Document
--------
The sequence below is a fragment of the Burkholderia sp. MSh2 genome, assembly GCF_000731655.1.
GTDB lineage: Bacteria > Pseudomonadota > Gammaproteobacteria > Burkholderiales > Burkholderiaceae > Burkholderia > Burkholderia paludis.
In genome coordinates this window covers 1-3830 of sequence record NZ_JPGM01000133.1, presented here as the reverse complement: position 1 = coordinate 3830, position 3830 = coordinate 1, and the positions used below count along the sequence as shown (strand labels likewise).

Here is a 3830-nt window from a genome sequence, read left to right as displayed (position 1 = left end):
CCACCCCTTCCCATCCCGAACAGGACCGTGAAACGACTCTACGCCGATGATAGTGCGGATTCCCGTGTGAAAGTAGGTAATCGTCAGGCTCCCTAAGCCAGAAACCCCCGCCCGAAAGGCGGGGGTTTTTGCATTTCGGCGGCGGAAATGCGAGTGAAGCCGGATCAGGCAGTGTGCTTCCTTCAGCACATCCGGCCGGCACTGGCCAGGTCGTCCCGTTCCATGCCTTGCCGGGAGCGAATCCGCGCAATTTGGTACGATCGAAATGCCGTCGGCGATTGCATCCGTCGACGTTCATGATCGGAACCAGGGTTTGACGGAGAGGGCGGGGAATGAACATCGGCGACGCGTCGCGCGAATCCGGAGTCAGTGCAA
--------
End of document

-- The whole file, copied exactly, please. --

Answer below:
The sequence below is a fragment of the Burkholderia sp. MSh2 genome, assembly GCF_000731655.1.
GTDB lineage: Bacteria > Pseudomonadota > Gammaproteobacteria > Burkholderiales > Burkholderiaceae > Burkholderia > Burkholderia paludis.
In genome coordinates this window covers 1-3830 of sequence record NZ_JPGM01000133.1, presented here as the reverse complement: position 1 = coordinate 3830, position 3830 = coordinate 1, and the positions used below count along the sequence as shown (strand labels likewise).

Here is a 3830-nt window from a genome sequence, read left to right as displayed (position 1 = left end):
CCACCCCTTCCCATCCCGAACAGGACCGTGAAACGACTCTACGCCGATGATAGTGCGGATTCCCGTGTGAAAGTAGGTAATCGTCAGGCTCCCTAAGCCAGAAACCCCCGCCCGAAAGGCGGGGGTTTTTGCATTTCGGCGGCGGAAATGCGAGTGAAGCCGGATCAGGCAGTGTGCTTCCTTCAGCACATCCGGCCGGCACTGGCCAGGTCGTCCCGTTCCATGCCTTGCCGGGAGCGAATCCGCGCAATTTGGTACGATCGAAATGCCGTCGGCGATTGCATCCGTCGACGTTCATGATCGGAACCAGGGTTTGACGGAGAGGGCGGGGAATGAACATCGGCGACGCGTCGCGCGAATCCGGAGTCAGTGCAA